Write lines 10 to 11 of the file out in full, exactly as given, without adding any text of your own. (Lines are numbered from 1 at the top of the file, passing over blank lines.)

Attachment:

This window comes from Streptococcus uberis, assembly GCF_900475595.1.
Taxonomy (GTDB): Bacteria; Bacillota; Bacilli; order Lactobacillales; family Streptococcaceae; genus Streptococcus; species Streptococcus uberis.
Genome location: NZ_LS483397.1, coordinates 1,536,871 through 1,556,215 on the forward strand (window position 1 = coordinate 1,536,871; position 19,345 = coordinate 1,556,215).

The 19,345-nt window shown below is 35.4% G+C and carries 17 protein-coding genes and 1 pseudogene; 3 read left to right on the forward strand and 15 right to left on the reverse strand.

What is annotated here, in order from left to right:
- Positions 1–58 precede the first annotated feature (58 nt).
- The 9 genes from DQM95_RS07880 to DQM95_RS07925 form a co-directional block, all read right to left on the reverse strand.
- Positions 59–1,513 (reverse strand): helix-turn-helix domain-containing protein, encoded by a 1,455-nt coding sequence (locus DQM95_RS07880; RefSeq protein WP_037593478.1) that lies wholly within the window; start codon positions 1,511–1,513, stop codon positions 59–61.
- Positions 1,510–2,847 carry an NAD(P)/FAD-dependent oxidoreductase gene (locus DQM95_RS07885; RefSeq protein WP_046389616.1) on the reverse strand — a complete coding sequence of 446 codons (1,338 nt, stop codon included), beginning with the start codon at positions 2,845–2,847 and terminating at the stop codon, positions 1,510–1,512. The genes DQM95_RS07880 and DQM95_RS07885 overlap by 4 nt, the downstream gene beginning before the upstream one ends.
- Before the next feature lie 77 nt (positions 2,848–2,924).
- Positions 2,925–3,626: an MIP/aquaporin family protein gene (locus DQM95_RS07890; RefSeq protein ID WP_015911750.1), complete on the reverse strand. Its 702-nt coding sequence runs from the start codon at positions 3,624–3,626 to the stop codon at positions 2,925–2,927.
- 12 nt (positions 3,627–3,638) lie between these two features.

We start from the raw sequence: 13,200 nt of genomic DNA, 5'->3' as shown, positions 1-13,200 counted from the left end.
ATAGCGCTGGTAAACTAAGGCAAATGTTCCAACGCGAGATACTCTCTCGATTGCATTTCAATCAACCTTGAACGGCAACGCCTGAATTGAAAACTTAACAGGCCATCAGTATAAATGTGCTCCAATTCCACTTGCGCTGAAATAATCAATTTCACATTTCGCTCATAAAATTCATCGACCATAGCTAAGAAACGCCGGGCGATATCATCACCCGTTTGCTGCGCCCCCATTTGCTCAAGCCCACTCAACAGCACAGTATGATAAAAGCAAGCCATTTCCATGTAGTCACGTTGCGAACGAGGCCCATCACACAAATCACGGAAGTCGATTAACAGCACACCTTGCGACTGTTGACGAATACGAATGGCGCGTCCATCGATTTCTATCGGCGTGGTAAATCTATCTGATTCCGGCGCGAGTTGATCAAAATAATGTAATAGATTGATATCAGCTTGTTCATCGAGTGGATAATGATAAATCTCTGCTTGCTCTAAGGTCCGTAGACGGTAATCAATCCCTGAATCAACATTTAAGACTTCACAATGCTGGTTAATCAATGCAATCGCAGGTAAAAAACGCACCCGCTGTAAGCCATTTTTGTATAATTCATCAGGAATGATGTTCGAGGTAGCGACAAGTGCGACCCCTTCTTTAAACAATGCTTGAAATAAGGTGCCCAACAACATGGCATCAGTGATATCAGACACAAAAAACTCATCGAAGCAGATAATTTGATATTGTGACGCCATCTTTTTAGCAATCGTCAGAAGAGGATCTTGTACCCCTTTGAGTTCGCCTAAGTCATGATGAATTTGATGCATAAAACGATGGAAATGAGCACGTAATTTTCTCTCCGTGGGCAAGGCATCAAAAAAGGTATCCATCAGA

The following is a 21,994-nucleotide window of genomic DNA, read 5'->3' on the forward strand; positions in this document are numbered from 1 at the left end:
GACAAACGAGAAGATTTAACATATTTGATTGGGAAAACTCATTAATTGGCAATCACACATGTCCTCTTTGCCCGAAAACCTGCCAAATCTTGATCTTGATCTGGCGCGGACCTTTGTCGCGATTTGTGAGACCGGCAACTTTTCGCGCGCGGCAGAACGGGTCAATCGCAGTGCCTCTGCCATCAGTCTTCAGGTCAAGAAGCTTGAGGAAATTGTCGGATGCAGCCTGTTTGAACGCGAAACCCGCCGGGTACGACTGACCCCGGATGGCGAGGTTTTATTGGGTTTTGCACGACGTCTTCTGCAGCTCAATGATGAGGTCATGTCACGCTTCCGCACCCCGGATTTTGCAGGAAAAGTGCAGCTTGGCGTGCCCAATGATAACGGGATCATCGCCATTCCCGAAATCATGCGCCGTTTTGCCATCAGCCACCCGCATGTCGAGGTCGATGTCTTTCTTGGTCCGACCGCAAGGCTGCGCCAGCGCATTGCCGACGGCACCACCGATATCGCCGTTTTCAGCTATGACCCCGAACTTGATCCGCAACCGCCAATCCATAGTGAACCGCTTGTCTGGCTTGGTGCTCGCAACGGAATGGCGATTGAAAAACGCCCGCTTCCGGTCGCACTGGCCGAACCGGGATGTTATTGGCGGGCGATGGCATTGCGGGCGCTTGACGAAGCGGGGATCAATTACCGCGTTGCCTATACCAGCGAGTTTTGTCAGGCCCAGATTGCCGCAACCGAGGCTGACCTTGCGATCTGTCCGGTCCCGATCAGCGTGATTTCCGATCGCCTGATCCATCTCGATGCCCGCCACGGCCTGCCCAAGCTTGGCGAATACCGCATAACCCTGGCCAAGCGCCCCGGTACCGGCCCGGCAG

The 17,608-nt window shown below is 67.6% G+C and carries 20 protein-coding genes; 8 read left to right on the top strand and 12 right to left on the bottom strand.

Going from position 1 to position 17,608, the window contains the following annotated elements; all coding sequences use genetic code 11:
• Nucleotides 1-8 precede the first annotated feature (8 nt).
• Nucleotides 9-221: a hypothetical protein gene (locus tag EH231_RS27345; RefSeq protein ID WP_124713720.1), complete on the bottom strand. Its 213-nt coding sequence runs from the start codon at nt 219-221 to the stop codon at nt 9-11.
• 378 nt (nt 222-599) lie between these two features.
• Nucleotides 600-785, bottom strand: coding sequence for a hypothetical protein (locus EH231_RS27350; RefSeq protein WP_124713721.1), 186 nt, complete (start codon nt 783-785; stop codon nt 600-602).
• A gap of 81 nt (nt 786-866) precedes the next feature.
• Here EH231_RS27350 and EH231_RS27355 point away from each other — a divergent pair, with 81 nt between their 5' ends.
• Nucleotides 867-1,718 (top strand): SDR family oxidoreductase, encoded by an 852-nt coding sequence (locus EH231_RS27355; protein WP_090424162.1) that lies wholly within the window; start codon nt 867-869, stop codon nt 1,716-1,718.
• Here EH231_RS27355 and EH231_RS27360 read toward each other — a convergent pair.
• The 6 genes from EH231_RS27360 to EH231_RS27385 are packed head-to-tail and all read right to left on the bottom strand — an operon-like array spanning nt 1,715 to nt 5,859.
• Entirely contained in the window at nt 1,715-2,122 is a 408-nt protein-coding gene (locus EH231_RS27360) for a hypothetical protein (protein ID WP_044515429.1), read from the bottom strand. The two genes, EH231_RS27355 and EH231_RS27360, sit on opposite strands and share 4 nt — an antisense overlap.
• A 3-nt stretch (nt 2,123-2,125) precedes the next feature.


- Before the next feature lie 77 nt (positions 2,848–2,924).
- Positions 2,925–3,626: an MIP/aquaporin family protein gene (locus DQM95_RS07890; RefSeq protein ID WP_015911750.1), complete on the reverse strand. Its 702-nt coding sequence runs from the start codon at positions 3,624–3,626 to the stop codon at positions 2,925–2,927.